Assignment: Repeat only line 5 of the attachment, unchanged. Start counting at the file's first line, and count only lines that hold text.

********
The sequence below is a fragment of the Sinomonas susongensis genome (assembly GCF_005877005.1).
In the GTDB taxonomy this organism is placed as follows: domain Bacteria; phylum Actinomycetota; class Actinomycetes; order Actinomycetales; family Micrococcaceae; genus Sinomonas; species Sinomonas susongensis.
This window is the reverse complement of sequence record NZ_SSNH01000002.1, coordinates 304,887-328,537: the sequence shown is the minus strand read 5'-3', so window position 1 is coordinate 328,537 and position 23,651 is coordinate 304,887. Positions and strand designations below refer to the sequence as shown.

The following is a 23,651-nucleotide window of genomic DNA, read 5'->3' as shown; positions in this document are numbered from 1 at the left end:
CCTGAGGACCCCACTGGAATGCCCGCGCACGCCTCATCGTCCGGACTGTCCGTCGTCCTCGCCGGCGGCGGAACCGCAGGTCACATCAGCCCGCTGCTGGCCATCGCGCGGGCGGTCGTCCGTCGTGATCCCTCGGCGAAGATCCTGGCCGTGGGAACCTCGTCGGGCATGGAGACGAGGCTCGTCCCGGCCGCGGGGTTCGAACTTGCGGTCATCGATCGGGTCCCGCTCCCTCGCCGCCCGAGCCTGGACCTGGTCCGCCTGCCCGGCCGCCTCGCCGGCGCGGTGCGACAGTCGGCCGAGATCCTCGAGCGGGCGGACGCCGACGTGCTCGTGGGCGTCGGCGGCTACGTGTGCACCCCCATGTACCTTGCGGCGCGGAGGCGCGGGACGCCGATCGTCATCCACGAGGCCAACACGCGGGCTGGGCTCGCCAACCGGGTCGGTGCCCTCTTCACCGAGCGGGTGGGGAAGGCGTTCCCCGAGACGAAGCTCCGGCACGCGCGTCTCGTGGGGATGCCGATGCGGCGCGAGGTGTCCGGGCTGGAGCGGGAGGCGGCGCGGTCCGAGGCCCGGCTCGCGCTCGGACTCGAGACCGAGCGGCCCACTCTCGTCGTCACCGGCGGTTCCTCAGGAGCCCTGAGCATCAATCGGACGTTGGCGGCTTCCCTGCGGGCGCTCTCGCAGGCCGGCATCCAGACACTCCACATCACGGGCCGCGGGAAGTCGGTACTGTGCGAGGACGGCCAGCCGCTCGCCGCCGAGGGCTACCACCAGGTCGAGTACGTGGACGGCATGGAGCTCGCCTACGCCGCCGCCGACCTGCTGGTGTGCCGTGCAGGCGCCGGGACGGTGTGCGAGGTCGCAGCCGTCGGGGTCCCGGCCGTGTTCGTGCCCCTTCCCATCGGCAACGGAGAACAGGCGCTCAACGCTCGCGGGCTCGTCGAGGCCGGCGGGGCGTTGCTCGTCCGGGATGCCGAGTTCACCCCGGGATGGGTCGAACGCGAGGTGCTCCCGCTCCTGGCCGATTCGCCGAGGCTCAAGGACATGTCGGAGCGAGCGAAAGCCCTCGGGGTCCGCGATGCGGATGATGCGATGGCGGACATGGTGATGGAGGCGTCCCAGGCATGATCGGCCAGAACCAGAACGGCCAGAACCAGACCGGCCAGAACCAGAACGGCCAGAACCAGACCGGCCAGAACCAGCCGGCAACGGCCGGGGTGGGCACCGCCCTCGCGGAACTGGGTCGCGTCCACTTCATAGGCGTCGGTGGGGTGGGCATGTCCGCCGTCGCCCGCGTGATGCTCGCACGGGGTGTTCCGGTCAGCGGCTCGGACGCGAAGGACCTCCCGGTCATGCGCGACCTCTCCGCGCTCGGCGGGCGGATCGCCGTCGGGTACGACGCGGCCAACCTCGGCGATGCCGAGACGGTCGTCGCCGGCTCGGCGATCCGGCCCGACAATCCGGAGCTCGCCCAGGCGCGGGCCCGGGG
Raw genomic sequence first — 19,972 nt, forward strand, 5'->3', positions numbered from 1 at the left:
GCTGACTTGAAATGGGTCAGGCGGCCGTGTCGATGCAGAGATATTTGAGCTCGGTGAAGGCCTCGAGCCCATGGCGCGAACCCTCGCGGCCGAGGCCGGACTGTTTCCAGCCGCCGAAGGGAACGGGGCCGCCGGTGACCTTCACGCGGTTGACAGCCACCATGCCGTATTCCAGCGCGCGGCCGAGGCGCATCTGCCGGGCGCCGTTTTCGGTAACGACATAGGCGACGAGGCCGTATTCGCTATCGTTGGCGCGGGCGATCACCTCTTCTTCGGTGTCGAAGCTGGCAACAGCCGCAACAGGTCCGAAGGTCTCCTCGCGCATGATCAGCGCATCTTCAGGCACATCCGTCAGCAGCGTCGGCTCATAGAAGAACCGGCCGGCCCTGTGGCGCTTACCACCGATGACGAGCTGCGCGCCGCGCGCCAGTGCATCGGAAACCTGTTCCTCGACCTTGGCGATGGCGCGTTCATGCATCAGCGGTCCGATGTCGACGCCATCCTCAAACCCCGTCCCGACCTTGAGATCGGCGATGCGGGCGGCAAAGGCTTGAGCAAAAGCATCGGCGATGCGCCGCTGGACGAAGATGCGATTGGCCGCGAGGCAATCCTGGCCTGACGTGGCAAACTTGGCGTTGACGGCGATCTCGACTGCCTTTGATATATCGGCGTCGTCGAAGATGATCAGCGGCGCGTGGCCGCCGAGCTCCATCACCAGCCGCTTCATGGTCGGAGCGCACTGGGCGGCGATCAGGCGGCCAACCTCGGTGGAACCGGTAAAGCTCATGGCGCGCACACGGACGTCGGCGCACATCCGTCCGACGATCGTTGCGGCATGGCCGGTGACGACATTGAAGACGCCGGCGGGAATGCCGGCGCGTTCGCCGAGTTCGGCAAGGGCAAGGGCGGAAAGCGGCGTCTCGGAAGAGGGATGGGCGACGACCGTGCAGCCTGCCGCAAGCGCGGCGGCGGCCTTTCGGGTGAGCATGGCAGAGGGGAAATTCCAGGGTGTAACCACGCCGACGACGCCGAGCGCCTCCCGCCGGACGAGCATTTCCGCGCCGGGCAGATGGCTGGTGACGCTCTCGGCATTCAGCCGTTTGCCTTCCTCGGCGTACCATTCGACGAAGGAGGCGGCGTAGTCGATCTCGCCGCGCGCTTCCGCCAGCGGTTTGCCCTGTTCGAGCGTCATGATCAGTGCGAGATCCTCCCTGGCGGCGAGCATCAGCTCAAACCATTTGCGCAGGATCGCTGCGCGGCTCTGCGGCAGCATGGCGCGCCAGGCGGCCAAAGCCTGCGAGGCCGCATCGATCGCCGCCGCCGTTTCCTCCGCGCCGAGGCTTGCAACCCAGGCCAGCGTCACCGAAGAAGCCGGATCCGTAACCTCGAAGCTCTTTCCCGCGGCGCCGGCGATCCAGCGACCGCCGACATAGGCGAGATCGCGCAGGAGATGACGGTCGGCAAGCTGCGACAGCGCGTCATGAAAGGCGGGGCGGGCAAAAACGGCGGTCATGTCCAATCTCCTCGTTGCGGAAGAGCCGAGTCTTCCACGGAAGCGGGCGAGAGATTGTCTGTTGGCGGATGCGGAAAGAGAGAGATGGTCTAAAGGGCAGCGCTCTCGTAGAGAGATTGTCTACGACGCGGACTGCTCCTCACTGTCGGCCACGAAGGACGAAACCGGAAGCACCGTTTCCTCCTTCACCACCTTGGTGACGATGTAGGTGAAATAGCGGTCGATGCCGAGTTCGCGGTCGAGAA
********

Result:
CCTGAGGACCCCACTGGAATGCCCGCGCACGCCTCATCGTCCGGACTGTCCGTCGTCCTCGCCGGCGGCGGAACCGCAGGTCACATCAGCCCGCTGCTGGCCATCGCGCGGGCGGTCGTCCGTCGTGATCCCTCGGCGAAGATCCTGGCCGTGGGAACCTCGTCGGGCATGGAGACGAGGCTCGTCCCGGCCGCGGGGTTCGAACTTGCGGTCATCGATCGGGTCCCGCTCCCTCGCCGCCCGAGCCTGGACCTGGTCCGCCTGCCCGGCCGCCTCGCCGGCGCGGTGCGACAGTCGGCCGAGATCCTCGAGCGGGCGGACGCCGACGTGCTCGTGGGCGTCGGCGGCTACGTGTGCACCCCCATGTACCTTGCGGCGCGGAGGCGCGGGACGCCGATCGTCATCCACGAGGCCAACACGCGGGCTGGGCTCGCCAACCGGGTCGGTGCCCTCTTCACCGAGCGGGTGGGGAAGGCGTTCCCCGAGACGAAGCTCCGGCACGCGCGTCTCGTGGGGATGCCGATGCGGCGCGAGGTGTCCGGGCTGGAGCGGGAGGCGGCGCGGTCCGAGGCCCGGCTCGCGCTCGGACTCGAGACCGAGCGGCCCACTCTCGTCGTCACCGGCGGTTCCTCAGGAGCCCTGAGCATCAATCGGACGTTGGCGGCTTCCCTGCGGGCGCTCTCGCAGGCCGGCATCCAGACACTCCACATCACGGGCCGCGGGAAGTCGGTACTGTGCGAGGACGGCCAGCCGCTCGCCGCCGAGGGCTACCACCAGGTCGAGTACGTGGACGGCATGGAGCTCGCCTACGCCGCCGCCGACCTGCTGGTGTGCCGTGCAGGCGCCGGGACGGTGTGCGAGGTCGCAGCCGTCGGGGTCCCGGCCGTGTTCGTGCCCCTTCCCATCGGCAACGGAGAACAGGCGCTCAACGCTCGCGGGCTCGTCGAGGCCGGCGGGGCGTTGCTCGTCCGGGATGCCGAGTTCACCCCGGGATGGGTCGAACGCGAGGTGCTCCCGCTCCTGGCCGATTCGCCGAGGCTCAAGGACATGTCGGAGCGAGCGAAAGCCCTCGGGGTCCGCGATGCGGATGATGCGATGGCGGACATGGTGATGGAGGCGTCCCAGGCATGATCGGCCAGAACCAGAACGGCCAGAACCAGACCGGCCAGAACCAGAACGGCCAGAACCAGACCGGCCAGAACCAGCCGGCAACGGCCGGGGTGGGCACCGCCCTCGCGGAACTGGGTCGCGTCCACTTCATAGGCGTCGGTGGGGTGGGCATGTCCGCCGTCGCCCGCGTGATGCTCGCACGGGGTGTTCCGGTCAGCGGCTCGGACGCGAAGGACCTCCCGGTCATGCGCGACCTCTCCGCGCTCGGCGGGCGGATCGCCGTCGGGTACGACGCGGCCAACCTCGGCGATGCCGAGACGGTCGTCGCCGGCTCGGCGATCCGGCCCGACAATCCGGAGCTCGCCCAGGCGCGGGCCCGGGG